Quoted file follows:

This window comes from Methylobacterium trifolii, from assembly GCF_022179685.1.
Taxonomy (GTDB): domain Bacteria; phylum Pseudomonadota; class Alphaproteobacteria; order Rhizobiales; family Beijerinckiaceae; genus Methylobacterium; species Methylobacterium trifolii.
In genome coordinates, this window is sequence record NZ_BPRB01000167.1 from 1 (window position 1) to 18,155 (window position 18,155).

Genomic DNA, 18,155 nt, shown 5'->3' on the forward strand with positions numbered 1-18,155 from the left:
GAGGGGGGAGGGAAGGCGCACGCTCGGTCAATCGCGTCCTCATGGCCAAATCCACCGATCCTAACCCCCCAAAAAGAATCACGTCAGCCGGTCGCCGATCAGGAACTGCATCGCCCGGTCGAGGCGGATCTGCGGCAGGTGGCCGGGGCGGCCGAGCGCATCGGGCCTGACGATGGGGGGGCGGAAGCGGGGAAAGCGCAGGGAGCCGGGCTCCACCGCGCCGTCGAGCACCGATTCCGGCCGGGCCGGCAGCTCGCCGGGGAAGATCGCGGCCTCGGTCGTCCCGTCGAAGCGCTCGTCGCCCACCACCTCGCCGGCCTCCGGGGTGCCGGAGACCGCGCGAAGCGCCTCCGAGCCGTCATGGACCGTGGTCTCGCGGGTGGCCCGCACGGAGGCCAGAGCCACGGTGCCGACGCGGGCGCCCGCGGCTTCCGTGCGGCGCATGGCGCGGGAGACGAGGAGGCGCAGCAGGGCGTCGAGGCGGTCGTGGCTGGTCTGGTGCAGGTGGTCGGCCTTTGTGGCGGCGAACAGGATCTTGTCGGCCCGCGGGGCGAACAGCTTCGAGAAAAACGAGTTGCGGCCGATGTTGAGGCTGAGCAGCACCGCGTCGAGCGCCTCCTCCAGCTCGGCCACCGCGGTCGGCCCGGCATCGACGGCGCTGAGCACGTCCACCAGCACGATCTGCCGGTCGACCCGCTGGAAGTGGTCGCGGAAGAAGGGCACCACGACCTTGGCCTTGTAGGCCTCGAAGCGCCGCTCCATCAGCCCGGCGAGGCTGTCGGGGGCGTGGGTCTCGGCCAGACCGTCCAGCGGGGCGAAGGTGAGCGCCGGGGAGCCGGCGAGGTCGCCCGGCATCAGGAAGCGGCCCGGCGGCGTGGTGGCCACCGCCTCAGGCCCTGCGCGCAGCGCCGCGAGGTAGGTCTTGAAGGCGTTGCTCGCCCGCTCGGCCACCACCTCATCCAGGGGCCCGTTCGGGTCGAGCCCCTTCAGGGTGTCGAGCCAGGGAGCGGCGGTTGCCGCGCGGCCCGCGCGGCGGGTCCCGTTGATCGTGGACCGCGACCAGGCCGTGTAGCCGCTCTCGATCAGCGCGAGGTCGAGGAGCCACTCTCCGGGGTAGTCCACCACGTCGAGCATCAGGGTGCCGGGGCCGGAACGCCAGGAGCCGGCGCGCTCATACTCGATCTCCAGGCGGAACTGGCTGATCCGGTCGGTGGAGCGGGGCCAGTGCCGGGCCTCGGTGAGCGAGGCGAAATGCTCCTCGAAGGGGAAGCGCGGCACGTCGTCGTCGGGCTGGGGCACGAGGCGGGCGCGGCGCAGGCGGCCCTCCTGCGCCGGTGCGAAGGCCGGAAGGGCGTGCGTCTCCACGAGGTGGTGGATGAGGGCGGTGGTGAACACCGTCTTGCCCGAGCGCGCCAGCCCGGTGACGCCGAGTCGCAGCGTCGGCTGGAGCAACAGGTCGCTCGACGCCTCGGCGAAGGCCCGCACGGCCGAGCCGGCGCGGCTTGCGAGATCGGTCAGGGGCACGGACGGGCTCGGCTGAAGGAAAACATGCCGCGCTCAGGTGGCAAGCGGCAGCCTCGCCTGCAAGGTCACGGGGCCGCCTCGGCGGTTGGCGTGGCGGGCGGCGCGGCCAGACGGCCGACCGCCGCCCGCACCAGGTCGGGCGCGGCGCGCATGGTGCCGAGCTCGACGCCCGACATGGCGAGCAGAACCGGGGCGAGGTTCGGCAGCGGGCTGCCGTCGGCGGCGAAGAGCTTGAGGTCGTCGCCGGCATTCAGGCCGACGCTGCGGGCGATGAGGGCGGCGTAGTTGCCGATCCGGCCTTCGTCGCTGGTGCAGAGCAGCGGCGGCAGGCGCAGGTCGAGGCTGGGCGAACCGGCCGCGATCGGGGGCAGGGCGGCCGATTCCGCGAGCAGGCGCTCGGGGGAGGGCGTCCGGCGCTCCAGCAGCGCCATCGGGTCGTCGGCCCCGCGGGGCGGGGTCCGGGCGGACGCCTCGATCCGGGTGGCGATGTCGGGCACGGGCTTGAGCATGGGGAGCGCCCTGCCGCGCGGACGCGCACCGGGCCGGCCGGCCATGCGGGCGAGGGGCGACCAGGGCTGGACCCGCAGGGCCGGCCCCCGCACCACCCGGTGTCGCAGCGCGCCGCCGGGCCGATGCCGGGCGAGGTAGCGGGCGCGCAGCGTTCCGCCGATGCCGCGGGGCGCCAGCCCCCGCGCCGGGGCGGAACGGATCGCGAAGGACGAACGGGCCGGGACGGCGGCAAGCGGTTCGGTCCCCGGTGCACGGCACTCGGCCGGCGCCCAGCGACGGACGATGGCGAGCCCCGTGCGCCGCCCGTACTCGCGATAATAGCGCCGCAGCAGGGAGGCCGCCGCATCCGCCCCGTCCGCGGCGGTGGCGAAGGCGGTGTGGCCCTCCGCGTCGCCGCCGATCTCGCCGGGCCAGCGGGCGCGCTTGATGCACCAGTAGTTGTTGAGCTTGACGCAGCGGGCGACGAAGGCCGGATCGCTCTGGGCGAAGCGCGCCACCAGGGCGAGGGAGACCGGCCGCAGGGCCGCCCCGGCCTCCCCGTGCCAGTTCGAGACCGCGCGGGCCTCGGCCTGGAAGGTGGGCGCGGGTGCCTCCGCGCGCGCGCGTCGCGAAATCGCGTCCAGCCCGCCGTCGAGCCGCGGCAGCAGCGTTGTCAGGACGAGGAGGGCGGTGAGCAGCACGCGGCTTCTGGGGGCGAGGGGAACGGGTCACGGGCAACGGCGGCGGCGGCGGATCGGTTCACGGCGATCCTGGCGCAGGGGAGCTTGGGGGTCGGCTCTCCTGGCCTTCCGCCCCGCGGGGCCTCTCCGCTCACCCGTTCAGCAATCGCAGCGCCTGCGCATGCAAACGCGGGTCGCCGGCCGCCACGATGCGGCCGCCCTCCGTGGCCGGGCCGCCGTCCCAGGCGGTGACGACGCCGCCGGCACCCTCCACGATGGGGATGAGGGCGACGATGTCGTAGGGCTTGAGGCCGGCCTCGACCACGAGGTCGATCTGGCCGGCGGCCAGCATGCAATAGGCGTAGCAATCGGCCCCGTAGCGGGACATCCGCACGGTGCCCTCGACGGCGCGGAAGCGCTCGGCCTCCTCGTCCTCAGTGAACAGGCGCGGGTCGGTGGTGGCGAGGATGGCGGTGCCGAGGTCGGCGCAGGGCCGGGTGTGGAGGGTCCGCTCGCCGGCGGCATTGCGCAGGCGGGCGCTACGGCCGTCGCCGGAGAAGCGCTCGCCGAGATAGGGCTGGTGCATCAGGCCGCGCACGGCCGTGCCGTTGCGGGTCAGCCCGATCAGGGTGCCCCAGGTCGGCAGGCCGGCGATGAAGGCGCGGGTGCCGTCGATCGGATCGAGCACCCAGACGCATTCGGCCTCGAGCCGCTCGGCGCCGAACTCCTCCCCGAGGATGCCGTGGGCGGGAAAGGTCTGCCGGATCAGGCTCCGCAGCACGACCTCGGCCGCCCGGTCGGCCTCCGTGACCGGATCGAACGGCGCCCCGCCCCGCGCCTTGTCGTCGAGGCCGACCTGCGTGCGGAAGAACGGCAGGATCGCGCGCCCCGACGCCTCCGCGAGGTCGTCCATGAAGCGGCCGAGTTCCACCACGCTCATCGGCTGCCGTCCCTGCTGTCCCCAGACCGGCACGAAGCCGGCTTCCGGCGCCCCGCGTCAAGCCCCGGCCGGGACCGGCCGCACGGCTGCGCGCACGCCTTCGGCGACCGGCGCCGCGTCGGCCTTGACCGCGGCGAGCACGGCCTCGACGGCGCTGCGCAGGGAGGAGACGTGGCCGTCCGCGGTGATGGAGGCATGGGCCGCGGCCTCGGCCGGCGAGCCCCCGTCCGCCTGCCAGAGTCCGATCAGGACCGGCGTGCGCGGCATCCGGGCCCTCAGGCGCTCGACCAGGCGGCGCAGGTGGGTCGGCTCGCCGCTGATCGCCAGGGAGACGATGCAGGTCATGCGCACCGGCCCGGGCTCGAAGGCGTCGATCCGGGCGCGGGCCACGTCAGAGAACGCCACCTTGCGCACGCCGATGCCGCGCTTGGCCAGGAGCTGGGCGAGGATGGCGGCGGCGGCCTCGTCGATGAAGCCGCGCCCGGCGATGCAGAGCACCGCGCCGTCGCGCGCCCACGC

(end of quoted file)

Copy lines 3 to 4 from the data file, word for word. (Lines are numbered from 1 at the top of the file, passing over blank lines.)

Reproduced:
In genome coordinates, this window is sequence record NZ_BPRB01000167.1 from 1 (window position 1) to 18,155 (window position 18,155).

Genomic DNA, 18,155 nt, shown 5'->3' on the forward strand with positions numbered 1-18,155 from the left: